The task of the liquidator is to abolish these slow-motion disasters without allowing them to become fast-motion disasters.

When chopping up an interdependent monolith, making your incisions in the wrong place may produce a mere private monopoly, or a cartel – doomed to eventually topple without a legal monopoly, assuredly, but while fulfilling the liquidatorial mandate in the most technical sense, this is hardly a result to be desired. Worse, it may produce organizations incapable of surviving independently in the short run, meaning in this case before alternate organizations can take up their function. Remember, due to the tendency of these governances to monopolize any field in which they engage, such functions will not be available on the local market to take up the slack.

Of the greatest difficulty, of course, is finding people to direct the new organizations. The nature of the old is unlikely to have created a dynamic organizational culture ready and willing to adapt to the marketplace, let alone thrive there. One may be fortunate enough to find some potential leadership within the old organization not yet stultified by its internal sociodynamics – which may, in some cases, be as simple as eliminating the old hierarchical management structure and replacing it with a bottom-up cooperative structure⁴ – but often one is compelled to resort to such means as bringing entrepreneurial talent in from outside⁵, strapping on appropriate floating initiatives and trusting that the organization will pay attention to them, or as a last resort⁶, transferring core staff and assets to an Imperial organization with local interests, similar purpose, and a willingness to take on the job.

These difficulties, together, make it all-important that the sovereign liquidator be a soph of great patience, calm temperament, and stout of both heart and liver.

– Offices of the Imperial Service, 143rd ed.

For those not familiar with synarchist jargon for various types of dysfunction, the following helpful footnotes are appended:

  1. political officing: the practice of subordinating the function of the organization to one’s own ends, usually unconnected to the stated purpose of the organization; when not practiced by the Directorate or its equivalent, it does not constitute entelechical fraud, but is nonetheless inappropriate and may constitute a subversive breach of contract.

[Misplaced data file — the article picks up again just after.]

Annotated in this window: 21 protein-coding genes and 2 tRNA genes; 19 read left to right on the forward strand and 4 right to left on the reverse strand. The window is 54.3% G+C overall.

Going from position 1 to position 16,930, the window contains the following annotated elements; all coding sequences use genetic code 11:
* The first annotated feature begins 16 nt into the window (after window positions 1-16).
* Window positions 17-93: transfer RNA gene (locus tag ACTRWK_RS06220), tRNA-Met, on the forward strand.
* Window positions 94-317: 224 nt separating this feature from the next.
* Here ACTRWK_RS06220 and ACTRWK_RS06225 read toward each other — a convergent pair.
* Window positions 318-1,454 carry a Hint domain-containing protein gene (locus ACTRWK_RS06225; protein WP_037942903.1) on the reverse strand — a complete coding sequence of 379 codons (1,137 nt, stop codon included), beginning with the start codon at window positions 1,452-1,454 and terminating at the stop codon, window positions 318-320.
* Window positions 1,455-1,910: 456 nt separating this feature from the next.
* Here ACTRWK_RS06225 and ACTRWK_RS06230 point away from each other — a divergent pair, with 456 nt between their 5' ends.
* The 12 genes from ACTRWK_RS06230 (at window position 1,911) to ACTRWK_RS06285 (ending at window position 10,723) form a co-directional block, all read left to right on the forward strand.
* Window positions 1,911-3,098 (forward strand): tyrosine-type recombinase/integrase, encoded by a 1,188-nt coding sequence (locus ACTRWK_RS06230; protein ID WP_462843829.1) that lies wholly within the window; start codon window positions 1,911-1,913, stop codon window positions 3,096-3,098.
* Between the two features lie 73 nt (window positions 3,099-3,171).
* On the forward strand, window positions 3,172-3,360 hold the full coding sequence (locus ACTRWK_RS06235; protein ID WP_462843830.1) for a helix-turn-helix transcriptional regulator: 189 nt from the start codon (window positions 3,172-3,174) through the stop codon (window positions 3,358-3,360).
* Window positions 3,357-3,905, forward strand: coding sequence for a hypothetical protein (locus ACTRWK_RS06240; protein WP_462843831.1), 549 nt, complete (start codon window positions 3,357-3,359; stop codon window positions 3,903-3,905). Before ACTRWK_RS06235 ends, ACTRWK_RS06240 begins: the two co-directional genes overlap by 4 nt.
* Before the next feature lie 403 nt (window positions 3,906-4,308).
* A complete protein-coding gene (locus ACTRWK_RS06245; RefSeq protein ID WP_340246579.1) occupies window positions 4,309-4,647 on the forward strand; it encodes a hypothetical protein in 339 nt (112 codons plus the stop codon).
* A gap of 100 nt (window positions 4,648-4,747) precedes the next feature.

2. cog functionalism: also known as “jobsworth syndrome”, from the oft-repeated cry of the advanced sufferer that exercising any creativity or stretching beyond the bounds of normal routine is “more than my job’s worth”; the unwillingness or actual inability to do anything beyond the boundaries of existing procedure. Sufferers could, in theory, be replaced by a small automation script, and in practice, often are.

  3. contraproject activism: unlike political officing, which is merely diversionary, contraproject activism subverts the function of the organization to work against its own entelechy. Hard as it is to believe, when you find an education provider deleting advanced courses, a transport service encouraging people to stay at home, or an energy supplier promoting restrictions on energy use, you’ve found contraproject activism.

  4. In some examples of this type of organization (e.g., those which issues with organizational culture have not promoted cog functionalism, apathy, and featherbedding), the staff at the sharp end of the organization care far more about its nominal function and serving its customers’ interests than those in charge, and in those cases, such a structural inversion can work very well.

  5. Carefully screened, of course, since such offers have an appalling appeal to the unscrupulous type of vulture, those more interested in picking apart the wreckage than in building a functional organization.

  6. The Empire generally finds it preferable, from a sociodynamic-development standpoint, for such organizations to be constructed locally by, for, and out of the communities they serve, at least initially. Such convergence as partnerships, mergers, and other arrangements in the future may bring about can then safely be left up to the resulting structure, rather than imposed externally.

When The Guns Fall Silent

The Imperial Military Service has long been considered somewhat unusual among military forces for the degree of respect it offers to those it has fought, and often defeated. This is not entirely accurate as a consideration, since a certain level of courtesy and mutual respect is hardly uncommon between gentlesoph soldiers; it is hardly uncommon to find other military forces which obey the injunction that strength and honor must also act with grace. There are few, admittedly, that afford – indeed encourage – the militaries of conquered nations the opportunity post hoc to award honors and distinctions to those who fought valiantly against them in defense of their homes.